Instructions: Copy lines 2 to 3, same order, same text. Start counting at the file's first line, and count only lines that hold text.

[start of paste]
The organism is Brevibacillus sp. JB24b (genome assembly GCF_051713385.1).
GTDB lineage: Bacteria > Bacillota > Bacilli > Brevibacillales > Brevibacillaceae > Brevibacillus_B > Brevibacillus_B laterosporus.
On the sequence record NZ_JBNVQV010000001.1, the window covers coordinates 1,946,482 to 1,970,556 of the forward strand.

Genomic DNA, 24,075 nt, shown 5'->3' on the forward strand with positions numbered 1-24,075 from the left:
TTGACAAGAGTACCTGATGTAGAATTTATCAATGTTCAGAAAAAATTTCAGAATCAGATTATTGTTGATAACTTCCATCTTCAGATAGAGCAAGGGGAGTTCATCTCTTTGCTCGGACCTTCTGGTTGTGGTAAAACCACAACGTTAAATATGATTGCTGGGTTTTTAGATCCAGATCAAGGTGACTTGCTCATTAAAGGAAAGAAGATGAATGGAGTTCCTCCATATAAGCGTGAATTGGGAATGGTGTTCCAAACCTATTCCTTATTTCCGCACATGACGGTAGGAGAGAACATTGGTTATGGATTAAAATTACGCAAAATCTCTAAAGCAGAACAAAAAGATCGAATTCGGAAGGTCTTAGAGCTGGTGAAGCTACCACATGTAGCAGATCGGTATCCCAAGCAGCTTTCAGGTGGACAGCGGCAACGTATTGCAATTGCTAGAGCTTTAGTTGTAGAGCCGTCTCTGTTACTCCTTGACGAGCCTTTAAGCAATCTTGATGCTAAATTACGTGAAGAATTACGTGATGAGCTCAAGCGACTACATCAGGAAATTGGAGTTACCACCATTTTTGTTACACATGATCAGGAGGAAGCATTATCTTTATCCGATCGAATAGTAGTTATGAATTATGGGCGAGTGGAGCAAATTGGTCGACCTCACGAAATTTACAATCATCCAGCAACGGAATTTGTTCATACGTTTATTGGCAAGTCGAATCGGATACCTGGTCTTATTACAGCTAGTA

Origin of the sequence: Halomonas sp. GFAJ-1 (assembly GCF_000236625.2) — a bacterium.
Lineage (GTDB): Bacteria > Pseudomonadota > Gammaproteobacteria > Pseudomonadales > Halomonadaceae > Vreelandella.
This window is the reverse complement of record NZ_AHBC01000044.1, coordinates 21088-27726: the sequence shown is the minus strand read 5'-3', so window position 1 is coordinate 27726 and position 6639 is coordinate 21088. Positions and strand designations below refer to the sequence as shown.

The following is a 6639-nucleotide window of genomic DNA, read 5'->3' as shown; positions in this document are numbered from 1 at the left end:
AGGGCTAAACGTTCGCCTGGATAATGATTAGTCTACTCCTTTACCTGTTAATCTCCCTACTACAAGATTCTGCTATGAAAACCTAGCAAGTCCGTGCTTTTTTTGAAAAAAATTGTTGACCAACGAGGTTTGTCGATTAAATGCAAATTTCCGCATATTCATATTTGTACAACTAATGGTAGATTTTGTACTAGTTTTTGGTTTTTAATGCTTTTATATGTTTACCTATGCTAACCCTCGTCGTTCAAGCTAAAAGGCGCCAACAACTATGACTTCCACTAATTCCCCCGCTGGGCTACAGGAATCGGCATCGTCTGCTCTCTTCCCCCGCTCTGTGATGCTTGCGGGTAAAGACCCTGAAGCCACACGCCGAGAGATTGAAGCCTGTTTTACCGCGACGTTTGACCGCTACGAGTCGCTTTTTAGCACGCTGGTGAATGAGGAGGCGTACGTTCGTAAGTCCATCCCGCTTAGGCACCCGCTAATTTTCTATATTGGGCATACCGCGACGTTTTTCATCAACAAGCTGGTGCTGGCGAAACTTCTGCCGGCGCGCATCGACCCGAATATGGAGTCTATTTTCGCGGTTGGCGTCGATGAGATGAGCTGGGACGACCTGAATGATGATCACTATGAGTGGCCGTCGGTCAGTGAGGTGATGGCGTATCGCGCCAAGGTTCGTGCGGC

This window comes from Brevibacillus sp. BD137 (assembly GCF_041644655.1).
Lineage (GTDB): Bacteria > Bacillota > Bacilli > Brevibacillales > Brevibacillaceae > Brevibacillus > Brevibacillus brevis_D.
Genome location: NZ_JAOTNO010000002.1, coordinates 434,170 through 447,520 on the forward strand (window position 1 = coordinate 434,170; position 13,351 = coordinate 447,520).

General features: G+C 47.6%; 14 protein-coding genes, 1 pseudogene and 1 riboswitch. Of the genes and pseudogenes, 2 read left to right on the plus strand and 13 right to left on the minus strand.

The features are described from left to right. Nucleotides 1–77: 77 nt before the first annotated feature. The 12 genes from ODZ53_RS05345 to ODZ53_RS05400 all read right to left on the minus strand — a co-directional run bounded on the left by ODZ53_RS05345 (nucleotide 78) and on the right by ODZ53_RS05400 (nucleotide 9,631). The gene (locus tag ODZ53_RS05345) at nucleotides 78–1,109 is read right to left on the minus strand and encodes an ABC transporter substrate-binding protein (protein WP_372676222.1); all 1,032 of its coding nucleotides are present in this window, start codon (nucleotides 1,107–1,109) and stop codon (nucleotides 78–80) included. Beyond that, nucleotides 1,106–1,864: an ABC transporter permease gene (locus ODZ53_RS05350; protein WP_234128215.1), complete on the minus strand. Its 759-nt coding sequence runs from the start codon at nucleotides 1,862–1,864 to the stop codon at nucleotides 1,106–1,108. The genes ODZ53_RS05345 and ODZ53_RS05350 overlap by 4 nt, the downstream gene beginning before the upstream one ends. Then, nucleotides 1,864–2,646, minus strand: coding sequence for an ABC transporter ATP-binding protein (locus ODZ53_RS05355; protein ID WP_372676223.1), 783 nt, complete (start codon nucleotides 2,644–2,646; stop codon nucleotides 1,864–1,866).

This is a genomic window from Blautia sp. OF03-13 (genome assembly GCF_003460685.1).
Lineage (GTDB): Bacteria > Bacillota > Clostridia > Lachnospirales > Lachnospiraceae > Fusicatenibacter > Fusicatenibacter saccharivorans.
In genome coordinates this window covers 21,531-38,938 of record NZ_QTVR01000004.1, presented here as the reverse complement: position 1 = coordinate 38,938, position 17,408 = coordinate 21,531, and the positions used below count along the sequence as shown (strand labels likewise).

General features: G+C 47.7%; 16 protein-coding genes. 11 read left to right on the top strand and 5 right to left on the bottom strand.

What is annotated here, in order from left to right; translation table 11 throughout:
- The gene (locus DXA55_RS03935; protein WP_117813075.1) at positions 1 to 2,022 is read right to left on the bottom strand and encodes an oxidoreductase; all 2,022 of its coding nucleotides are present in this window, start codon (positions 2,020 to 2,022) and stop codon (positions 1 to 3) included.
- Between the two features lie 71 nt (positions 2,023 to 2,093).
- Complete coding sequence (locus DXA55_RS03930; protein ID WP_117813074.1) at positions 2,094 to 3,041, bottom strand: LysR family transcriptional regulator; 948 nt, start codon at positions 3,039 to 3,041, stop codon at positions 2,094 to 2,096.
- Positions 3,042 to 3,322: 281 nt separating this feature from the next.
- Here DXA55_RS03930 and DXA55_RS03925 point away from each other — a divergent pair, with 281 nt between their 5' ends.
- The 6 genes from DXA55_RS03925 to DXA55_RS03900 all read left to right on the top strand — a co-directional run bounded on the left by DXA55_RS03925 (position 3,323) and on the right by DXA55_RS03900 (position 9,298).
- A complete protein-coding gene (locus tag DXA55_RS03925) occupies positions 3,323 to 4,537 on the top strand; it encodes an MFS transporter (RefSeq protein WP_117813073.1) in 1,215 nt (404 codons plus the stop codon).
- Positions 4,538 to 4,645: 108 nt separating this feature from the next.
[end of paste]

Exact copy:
GTDB lineage: Bacteria > Bacillota > Bacilli > Brevibacillales > Brevibacillaceae > Brevibacillus_B > Brevibacillus_B laterosporus.
On the sequence record NZ_JBNVQV010000001.1, the window covers coordinates 1,946,482 to 1,970,556 of the forward strand.